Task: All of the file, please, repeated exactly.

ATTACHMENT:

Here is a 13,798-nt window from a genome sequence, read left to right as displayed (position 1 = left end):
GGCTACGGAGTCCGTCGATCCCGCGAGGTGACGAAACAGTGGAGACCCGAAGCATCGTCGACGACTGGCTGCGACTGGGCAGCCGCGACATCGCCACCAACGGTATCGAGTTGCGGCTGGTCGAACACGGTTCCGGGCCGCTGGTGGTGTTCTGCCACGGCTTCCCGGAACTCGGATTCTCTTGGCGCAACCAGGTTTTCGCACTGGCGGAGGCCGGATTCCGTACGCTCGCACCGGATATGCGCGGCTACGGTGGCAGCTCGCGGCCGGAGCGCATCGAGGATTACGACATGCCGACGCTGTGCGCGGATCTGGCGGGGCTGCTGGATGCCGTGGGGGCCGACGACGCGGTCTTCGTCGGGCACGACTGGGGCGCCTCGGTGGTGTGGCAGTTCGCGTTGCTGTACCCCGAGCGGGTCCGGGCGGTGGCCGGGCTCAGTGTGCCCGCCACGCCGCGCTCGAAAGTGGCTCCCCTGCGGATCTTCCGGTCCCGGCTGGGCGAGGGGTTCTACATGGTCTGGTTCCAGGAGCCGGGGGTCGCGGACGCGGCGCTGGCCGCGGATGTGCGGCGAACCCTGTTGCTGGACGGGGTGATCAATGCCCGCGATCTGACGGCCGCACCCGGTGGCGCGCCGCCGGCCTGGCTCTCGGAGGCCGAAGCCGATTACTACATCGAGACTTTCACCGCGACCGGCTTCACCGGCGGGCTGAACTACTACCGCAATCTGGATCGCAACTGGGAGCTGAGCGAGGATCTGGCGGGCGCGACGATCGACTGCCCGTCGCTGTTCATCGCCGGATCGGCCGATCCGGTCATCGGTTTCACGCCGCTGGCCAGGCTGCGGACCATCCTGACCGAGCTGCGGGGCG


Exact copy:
Here is a 13,798-nt window from a genome sequence, read left to right as displayed (position 1 = left end):
GGCTACGGAGTCCGTCGATCCCGCGAGGTGACGAAACAGTGGAGACCCGAAGCATCGTCGACGACTGGCTGCGACTGGGCAGCCGCGACATCGCCACCAACGGTATCGAGTTGCGGCTGGTCGAACACGGTTCCGGGCCGCTGGTGGTGTTCTGCCACGGCTTCCCGGAACTCGGATTCTCTTGGCGCAACCAGGTTTTCGCACTGGCGGAGGCCGGATTCCGTACGCTCGCACCGGATATGCGCGGCTACGGTGGCAGCTCGCGGCCGGAGCGCATCGAGGATTACGACATGCCGACGCTGTGCGCGGATCTGGCGGGGCTGCTGGATGCCGTGGGGGCCGACGACGCGGTCTTCGTCGGGCACGACTGGGGCGCCTCGGTGGTGTGGCAGTTCGCGTTGCTGTACCCCGAGCGGGTCCGGGCGGTGGCCGGGCTCAGTGTGCCCGCCACGCCGCGCTCGAAAGTGGCTCCCCTGCGGATCTTCCGGTCCCGGCTGGGCGAGGGGTTCTACATGGTCTGGTTCCAGGAGCCGGGGGTCGCGGACGCGGCGCTGGCCGCGGATGTGCGGCGAACCCTGTTGCTGGACGGGGTGATCAATGCCCGCGATCTGACGGCCGCACCCGGTGGCGCGCCGCCGGCCTGGCTCTCGGAGGCCGAAGCCGATTACTACATCGAGACTTTCACCGCGACCGGCTTCACCGGCGGGCTGAACTACTACCGCAATCTGGATCGCAACTGGGAGCTGAGCGAGGATCTGGCGGGCGCGACGATCGACTGCCCGTCGCTGTTCATCGCCGGATCGGCCGATCCGGTCATCGGTTTCACGCCGCTGGCCAGGCTGCGGACCATCCTGACCGAGCTGCGGGGCG